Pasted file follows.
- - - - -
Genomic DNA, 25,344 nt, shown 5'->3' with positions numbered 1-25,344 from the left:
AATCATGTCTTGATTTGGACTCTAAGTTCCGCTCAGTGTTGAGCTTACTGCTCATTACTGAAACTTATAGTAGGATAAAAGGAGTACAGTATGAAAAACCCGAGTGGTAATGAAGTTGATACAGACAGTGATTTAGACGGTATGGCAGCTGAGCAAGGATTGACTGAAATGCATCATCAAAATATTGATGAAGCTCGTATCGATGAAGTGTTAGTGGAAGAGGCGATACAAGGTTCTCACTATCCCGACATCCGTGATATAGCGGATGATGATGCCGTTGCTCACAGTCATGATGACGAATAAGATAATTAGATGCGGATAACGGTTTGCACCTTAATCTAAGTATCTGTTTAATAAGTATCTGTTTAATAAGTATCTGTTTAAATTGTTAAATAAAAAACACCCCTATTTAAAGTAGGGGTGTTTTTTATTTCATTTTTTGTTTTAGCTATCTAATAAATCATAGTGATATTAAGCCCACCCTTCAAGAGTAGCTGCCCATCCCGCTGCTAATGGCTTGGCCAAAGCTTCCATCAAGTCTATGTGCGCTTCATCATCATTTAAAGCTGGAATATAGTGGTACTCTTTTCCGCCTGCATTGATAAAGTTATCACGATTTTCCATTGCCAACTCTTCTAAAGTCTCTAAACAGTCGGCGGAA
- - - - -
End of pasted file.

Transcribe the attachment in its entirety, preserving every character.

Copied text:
Genomic DNA, 25,344 nt, shown 5'->3' with positions numbered 1-25,344 from the left:
AATCATGTCTTGATTTGGACTCTAAGTTCCGCTCAGTGTTGAGCTTACTGCTCATTACTGAAACTTATAGTAGGATAAAAGGAGTACAGTATGAAAAACCCGAGTGGTAATGAAGTTGATACAGACAGTGATTTAGACGGTATGGCAGCTGAGCAAGGATTGACTGAAATGCATCATCAAAATATTGATGAAGCTCGTATCGATGAAGTGTTAGTGGAAGAGGCGATACAAGGTTCTCACTATCCCGACATCCGTGATATAGCGGATGATGATGCCGTTGCTCACAGTCATGATGACGAATAAGATAATTAGATGCGGATAACGGTTTGCACCTTAATCTAAGTATCTGTTTAATAAGTATCTGTTTAATAAGTATCTGTTTAAATTGTTAAATAAAAAACACCCCTATTTAAAGTAGGGGTGTTTTTTATTTCATTTTTTGTTTTAGCTATCTAATAAATCATAGTGATATTAAGCCCACCCTTCAAGAGTAGCTGCCCATCCCGCTGCTAATGGCTTGGCCAAAGCTTCCATCAAGTCTATGTGCGCTTCATCATCATTTAAAGCTGGAATATAGTGGTACTCTTTTCCGCCTGCATTGATAAAGTTATCACGATTTTCCATTGCCAACTCTTCTAAAGTCTCTAAACAGTCGGCGGAA